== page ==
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I got this report from Monitise a month ago, but only just got around to writing about it. It's stats about mobile money and, if anyone knows me well, they'll know that I like stats. So here are some numbers:
1,008 million people use Facebook mobile every month
341 million people only use Facebook mobile
50 billion apps have been downloaded from Apple’s App Store
$10 billion is the income Apple generated from apps in 2013
500 million tweets are sent every day
540 million people use Google+
$108 (UK) $96 (US) is how much Google makes out of every adult (15+) in 2013
Source: Facebook, Business Insider, Twitter, Google, Apple, UN
I just read some interesting research by the Bank Workers Charity, a charity set up over a century ago to provide education to orphans but, today, a charity that looks after the needs of redundant or sick (not cool, but ill) workers in finance. They’ve been very busy lately.
I was having a debate the other day with two bank CEOs. One runs a direct bank that is going digital and the other runs a branch based bank that is investing in digital. At one point in the conversation, we got into a discussion about coders and, in a surprisingly frank dialogue, both CEOs said that coders are the most critical resource for their bank today. Coders make the difference.
I keep getting into debates about bitcoin and when banks should take notice of bitcoin. C’mon. If a bank hasn’t noticed bitcoin yet, then they must be a bank completely uninterested in banking strategies. bitcoin is important, but it’s not the be-all and end-all. In fact, it is fairly irritating.
I was lucky enough to visit with Metro Bank recently, and they gave me startling stats and insights to the emerging business. Launched in June 2010, Metro Bank has rapidly grown to 27 branches today, with a plan for 32 by the end of this year and 48 by the end of next.
The major general news stories of the past week include ...
Why Atom Bank chose to start a banking revolution from Durham - The Northern Echo ALMOST seven years since the sight of customer’s besieging a North-East lender offered irrefutable proof that the banking industry was undergoing a sea change, Business Editor Andy Richardson talks to the people behind the region’s latest foray into the world of financial services.
Make the Barclays-Goldman comparison - Financial Times Among the famous head-to-head rivalries in banking, Goldman Sachs and Barclays never really figured. However, investors would be wise to compare the two banks
Scotland’s financial sector at ‘risk’ - Financial Times MPs infuriate Scottish nationalists by warning on the impact of independence and labelling the idea of a currency union as a ‘dead parrot’
I just read some interesting research by the Bank Workers Charity, a charity set up over a century ago to provide education to orphans but, today, a charity that looks after the needs of redundant or sick (not cool, but ill) workers in finance.
Each year, The Banker magazine (to which I contribute a monthly column) publishes their list of the Top 1000 banks. It's a great research resource that I've been tracking since 1994, when half the banks in the top 10 were Japanese. Now, half of them are Chinese. Ten years ago, they were all American.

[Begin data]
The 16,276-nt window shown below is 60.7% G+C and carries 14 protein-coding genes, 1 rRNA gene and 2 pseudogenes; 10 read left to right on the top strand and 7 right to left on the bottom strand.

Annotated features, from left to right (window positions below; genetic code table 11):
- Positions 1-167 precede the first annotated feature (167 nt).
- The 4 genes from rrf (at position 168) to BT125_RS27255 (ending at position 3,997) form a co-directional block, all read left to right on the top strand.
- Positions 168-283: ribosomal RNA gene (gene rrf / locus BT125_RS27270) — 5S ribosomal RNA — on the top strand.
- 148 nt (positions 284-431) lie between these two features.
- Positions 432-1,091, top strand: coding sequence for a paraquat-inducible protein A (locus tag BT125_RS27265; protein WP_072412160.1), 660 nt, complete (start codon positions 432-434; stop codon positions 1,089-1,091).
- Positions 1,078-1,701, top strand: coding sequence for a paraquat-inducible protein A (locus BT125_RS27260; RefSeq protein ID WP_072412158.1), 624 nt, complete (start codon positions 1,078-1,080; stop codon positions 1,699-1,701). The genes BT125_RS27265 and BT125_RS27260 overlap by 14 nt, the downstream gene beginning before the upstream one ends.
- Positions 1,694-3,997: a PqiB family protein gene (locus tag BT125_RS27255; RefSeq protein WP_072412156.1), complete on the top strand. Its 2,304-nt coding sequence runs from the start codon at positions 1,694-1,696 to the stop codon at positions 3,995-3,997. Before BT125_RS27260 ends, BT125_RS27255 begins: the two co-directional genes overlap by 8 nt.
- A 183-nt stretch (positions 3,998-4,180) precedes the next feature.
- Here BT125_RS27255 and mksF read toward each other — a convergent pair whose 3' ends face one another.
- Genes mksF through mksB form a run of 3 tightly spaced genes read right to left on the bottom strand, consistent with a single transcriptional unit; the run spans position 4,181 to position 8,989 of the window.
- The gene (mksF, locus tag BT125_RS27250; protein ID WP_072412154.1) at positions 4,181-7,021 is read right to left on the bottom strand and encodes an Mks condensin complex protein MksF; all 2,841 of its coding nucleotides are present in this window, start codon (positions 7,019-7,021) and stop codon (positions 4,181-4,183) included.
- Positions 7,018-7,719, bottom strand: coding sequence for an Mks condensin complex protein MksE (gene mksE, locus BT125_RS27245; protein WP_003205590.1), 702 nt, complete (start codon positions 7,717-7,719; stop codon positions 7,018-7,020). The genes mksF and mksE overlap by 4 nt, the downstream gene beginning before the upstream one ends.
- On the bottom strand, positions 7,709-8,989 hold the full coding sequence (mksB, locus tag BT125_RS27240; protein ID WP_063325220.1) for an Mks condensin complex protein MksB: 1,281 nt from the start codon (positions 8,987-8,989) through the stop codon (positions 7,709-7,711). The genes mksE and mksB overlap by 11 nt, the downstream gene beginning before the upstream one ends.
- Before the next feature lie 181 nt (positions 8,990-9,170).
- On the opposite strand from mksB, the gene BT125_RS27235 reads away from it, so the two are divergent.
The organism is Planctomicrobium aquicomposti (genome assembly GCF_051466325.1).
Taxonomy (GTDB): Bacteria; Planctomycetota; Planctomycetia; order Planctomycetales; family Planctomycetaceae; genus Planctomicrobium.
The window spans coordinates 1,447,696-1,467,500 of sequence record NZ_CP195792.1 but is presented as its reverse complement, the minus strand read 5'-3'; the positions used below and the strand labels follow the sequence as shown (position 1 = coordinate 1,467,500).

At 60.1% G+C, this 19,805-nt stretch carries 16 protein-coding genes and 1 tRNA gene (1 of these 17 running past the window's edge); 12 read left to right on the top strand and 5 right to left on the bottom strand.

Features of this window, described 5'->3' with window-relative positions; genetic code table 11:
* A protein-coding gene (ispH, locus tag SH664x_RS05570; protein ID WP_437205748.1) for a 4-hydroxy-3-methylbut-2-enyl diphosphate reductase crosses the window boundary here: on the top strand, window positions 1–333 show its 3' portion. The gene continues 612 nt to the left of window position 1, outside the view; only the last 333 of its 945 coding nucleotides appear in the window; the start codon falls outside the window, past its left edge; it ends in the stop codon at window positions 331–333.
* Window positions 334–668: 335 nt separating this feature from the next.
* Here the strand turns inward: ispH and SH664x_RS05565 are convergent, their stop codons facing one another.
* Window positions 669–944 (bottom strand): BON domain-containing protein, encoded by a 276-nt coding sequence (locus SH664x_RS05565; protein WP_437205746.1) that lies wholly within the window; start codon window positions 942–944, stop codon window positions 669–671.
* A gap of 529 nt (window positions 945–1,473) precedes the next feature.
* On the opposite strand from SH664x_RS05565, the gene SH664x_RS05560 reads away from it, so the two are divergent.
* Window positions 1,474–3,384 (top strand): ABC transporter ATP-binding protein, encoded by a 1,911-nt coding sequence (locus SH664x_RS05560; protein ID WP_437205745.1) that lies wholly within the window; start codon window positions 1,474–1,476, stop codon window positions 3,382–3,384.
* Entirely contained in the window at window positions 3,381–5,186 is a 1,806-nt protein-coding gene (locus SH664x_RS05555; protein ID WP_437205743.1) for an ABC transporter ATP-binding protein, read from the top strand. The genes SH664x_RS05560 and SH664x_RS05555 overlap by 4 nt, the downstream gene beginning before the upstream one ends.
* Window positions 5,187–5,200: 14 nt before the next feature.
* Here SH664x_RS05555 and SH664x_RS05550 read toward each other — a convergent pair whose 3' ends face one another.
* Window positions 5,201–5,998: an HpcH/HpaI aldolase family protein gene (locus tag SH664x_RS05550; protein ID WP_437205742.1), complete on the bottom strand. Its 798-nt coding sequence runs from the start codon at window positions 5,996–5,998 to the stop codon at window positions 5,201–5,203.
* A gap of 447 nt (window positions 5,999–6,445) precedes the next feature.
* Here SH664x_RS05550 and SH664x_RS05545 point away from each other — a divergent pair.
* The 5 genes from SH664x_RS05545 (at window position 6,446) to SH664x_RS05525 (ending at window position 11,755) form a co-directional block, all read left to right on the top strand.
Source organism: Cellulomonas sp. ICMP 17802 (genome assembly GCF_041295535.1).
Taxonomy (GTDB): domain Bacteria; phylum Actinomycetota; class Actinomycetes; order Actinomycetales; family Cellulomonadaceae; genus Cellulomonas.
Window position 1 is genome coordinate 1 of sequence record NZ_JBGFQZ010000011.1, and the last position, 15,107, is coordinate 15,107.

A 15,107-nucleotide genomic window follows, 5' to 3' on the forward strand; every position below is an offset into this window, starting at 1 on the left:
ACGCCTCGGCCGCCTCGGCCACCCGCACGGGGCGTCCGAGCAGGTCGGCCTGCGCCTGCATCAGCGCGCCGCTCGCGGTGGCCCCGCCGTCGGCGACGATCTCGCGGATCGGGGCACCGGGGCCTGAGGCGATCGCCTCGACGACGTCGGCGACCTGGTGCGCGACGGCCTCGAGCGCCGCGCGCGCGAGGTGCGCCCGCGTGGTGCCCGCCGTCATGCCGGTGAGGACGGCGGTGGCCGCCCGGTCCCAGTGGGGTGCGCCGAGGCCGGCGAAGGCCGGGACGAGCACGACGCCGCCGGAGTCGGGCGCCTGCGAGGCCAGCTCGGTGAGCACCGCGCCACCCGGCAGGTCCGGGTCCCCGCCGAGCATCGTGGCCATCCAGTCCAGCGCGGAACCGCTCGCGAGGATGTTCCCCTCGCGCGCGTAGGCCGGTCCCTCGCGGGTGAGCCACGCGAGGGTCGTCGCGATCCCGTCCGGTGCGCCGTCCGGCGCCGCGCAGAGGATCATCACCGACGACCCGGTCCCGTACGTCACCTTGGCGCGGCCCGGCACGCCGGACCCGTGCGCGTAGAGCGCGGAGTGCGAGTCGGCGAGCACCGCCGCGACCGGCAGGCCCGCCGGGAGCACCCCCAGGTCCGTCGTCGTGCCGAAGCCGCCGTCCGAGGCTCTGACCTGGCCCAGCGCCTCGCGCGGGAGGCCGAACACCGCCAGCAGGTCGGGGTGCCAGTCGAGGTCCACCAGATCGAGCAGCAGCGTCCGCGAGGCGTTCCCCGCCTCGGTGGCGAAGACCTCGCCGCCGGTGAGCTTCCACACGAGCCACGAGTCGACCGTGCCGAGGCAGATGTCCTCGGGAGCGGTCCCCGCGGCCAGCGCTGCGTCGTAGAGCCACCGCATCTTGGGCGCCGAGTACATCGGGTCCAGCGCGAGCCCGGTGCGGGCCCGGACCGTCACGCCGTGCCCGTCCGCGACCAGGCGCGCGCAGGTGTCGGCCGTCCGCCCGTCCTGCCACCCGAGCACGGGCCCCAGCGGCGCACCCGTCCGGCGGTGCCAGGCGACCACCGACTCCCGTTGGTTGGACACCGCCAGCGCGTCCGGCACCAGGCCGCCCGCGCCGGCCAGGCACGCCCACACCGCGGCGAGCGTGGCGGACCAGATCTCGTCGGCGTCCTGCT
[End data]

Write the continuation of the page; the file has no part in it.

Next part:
Building on the theme of digital identities, we are moving rapidly to a future based upon digital implants. I have had this vision since the Baja Beach Club began chipping customers with NFC capabilities, as who wants to take a wallet or purse to the beach.
I engaged in a lengthy debate yesterday about digital banking (for a change). The core of the discussion is whether humans are needed in a digital bank. Not humans to program the bank, as they’re obviously needed, but humans to service the customer. It was somewhat of a null debate, as you will definitely have a bank with no humans involved in service in the near future.
Returning to the subject of cloud computing, I mentioned that it is starting to succeed by being more relevant through a vertical focus, but there is still more to be done for cloud to truly take off in banking. In particular, most banks have a concern about the risk of cloud and who is accountable.
The major general news stories of the past week include ...
PayPal fuels higher eBay revenue even as cyber attack, rivals weigh - Reuters SAN FRANCISCO (Reuters) - EBay Inc posted a 13 percent rise in quarterly revenue on Wednesday, as better-than-expected results from its fast-growing PayPal division helped the online retailer overcome increasing competition from Amazon.com Inc and a well-publicized cyber attack.
BRICS set up bank to counter Western hold on global finances - Reuters FORTALEZA Brazil (Reuters) - Leaders of the BRICS emerging market nations launched a $100 billion development bank and a currency reserve pool on Tuesday in their first concrete step toward reshaping the Western-dominated international financial system.
Each year, The Banker magazine (to which I contribute a monthly column) publishes their list of the Top 1000 banks. It's a great research resource that I've been tracking since 1994, when half the banks in the top 10 were Japanese. Now, half of them are Chinese. Ten years ago, they were all American (apart from a few token Europeans).
Twenty years ago, they all wanted to be dominant in their territories. Today, they want to dominate their regions. Ten years ago, they wanted to dominate the world.
The latest top 10 list makes for interesting reading however, as we see the Chinese banks rising to be the stablest today ...
... I just wonder, with shadow banking and non-performing loans, whether these Chinese banks will still be in the top 10 ten years from now?
Anyways, the list is one that I could spend hours talking about but, rather than doing so, I'll let The Banker's very own Brian Caplen and Philip Alexander do the talking.